Catharine Rice gave a terrific presentation detailing the ways Time Warner has responded to the municipally-owned Greenlight fiber-to-the-home network: raising the rates on everyone around them and cutting great deals to Wilson residents. I saw the presentation on the Save NC Broadband blog which also has a link to her slides - make sure you follow along with the slides. She details how Time Warner has raised rates in towns around Wilson while lowering their prices and offering better broadband speeds in Wilson. Once again, we see that a community building their own network has a variety of benefits: a superior modern network that is community owned, lower prices on the last-generation network from the incumbent, and some investment from the incumbent. Now the question is whether Wilson's residents will be smart enough to support the publicly owned network in the face of Time Warner's low low prices - a recognizing that a few short years of low prices (for low quality) are not worth abandoning the publicly owned network and the benefits it has created in the community.
A video from Chelan shows the benefits of a publicly owned fiber-to-the-home network in a rural public utility district in Washington State. The network has literally saved lived with tele-medicine applications. Citizens also cite educational advantages and increased business opportunities thanks to this smart investment.
This video is no longer available.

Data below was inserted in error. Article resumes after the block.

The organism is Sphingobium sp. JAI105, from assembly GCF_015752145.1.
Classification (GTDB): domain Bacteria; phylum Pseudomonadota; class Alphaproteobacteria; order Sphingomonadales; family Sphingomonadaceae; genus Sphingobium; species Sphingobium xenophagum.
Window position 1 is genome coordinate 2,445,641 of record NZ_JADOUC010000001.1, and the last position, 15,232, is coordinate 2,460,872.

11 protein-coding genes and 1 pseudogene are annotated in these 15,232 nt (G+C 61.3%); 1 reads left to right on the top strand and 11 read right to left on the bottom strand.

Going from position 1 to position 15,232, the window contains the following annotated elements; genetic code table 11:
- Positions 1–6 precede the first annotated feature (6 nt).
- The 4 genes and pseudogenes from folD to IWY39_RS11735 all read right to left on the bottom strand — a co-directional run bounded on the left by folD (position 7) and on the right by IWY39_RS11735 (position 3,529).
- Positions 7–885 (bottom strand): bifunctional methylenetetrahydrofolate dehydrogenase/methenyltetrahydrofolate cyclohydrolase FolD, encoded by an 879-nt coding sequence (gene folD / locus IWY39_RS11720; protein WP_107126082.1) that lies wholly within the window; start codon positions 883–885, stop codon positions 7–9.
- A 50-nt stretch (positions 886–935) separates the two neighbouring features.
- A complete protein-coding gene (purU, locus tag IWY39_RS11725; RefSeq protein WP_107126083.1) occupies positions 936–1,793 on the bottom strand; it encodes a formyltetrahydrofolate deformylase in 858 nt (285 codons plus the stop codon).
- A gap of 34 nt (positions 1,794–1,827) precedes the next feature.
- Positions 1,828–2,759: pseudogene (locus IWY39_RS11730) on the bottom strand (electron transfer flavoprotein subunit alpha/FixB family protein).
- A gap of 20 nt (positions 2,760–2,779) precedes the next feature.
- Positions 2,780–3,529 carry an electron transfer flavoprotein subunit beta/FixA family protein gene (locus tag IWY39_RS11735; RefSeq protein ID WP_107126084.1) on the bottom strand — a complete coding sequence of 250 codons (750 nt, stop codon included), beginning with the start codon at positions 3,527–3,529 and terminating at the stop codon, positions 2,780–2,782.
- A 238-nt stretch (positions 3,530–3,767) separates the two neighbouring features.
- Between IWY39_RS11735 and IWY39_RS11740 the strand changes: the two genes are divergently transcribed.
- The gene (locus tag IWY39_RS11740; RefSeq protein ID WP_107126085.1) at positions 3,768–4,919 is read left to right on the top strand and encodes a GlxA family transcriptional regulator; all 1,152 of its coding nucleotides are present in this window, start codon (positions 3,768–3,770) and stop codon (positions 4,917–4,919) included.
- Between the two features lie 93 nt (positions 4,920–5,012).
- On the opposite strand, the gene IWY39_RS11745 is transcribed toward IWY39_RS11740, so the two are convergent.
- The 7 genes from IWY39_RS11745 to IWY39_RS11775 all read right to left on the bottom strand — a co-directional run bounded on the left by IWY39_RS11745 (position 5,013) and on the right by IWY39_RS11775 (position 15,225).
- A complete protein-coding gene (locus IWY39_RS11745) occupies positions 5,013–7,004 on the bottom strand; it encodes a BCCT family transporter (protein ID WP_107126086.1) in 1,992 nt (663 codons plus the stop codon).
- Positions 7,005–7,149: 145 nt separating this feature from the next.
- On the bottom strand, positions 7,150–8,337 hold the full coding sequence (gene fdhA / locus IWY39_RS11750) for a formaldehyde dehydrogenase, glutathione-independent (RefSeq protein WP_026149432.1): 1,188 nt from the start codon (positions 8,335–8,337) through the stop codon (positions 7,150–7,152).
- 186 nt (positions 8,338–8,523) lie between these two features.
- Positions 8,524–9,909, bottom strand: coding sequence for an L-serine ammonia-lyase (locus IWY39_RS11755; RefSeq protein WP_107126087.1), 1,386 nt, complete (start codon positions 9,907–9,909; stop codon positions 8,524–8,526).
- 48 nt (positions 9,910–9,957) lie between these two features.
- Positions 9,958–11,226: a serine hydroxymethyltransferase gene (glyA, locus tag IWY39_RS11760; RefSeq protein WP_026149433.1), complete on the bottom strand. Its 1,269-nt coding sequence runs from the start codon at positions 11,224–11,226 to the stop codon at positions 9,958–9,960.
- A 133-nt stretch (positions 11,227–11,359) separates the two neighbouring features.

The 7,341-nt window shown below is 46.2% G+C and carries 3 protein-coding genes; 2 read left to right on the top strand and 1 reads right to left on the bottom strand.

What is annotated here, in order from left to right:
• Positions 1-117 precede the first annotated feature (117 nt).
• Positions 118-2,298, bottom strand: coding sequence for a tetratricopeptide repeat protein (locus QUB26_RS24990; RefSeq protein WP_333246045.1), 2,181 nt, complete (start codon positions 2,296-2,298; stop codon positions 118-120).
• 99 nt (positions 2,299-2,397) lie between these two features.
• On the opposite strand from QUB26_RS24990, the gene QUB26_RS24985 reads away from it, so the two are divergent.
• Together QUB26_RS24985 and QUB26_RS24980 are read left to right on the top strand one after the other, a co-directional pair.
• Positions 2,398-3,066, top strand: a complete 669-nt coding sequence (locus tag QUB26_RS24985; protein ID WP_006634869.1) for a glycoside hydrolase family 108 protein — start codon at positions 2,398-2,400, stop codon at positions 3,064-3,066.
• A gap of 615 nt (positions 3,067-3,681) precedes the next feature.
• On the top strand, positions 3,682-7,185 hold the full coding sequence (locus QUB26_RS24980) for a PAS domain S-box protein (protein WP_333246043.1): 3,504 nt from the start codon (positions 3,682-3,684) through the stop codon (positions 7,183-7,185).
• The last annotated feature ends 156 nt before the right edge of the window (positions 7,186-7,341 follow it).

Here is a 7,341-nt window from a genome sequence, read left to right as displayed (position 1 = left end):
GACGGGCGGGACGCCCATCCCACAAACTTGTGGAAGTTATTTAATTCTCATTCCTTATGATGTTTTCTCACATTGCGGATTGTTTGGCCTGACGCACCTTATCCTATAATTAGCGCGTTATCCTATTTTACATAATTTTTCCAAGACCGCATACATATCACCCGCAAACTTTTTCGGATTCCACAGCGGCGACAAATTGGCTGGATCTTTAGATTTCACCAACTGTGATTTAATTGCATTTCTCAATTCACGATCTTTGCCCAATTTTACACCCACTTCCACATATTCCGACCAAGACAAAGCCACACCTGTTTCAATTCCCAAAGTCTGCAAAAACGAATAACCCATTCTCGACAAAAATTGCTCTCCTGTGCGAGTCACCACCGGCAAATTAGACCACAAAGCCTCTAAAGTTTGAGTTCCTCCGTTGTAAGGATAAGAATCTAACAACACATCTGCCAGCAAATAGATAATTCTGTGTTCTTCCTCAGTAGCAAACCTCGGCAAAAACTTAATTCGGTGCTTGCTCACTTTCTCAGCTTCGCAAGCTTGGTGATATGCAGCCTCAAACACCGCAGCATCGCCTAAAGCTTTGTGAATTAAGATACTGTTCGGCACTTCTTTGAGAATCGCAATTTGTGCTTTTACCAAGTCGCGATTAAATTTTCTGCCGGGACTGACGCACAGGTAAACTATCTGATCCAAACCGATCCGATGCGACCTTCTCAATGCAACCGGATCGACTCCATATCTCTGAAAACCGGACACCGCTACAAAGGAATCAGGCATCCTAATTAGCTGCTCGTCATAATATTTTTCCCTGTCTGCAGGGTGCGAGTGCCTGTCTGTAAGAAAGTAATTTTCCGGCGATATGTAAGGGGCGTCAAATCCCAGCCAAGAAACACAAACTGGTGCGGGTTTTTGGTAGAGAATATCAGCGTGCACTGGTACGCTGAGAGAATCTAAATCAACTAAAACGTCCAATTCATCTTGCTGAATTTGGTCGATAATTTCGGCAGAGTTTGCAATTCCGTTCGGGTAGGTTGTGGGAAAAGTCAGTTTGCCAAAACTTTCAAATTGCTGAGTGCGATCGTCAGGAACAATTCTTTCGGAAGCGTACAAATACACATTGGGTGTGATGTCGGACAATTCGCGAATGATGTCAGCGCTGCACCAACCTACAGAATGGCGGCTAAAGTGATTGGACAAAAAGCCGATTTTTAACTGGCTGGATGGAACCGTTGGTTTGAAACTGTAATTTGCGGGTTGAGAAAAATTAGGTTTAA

FiberNet Monticello put one of their advertisements on YouTube.
Alcatel-Lucent has created a terrific video (I saw it at Fiberevolution.com) for Australia regarding their proposed National Broadband Network. Australia is the latest of many countries poised to surpass the U.S. while we decide whether to take control of our future or let Comcast and AT&T control it. I recommend the video, and not just for the accent. Most of the video applies equally to the U.S. in terms of what pressures we face and a possible future. For those unfamiliar, the NBN will be a massive collaborative project between the public and private sector in Australia, resulting in an impressive open access broadband network. We need more videos like this in order to explain to everyday Americans why this infrastructure is so important and we cannot leave it to a few monopolistic companies to build.
Wherein I answer some questions to clear up common misconceptions about the broadband and cable networks upon which we depend...
Following up on my recent piece about Comcast and the public interest, I wanted to note some good arguments for network neutrality. Teresa Martin penned a good article for capecodtoday.com that noted:
That notion of the public good is a quaint concept, one that has been bludgeoned out of favor over the past 30 years. But maybe it is time to re-think that a little and to take the concept and re-examine it in the face of the 21st century. Is the Internet part of the larger public good? If so, net neutrality would seem to flow naturally. Does this impede an operator’s ability to make money? Not at all. But it does prevent the asset from flowing to the highest bidder first. It means that information isn’t given priority based on the pocket book of its sender. It means that the recording industry and the movie industry, two strong opponents of net neutrality, can’t use their profits to buy preferred space in the network and block competition.
Photo used under Creative Commons license from AdamWillis.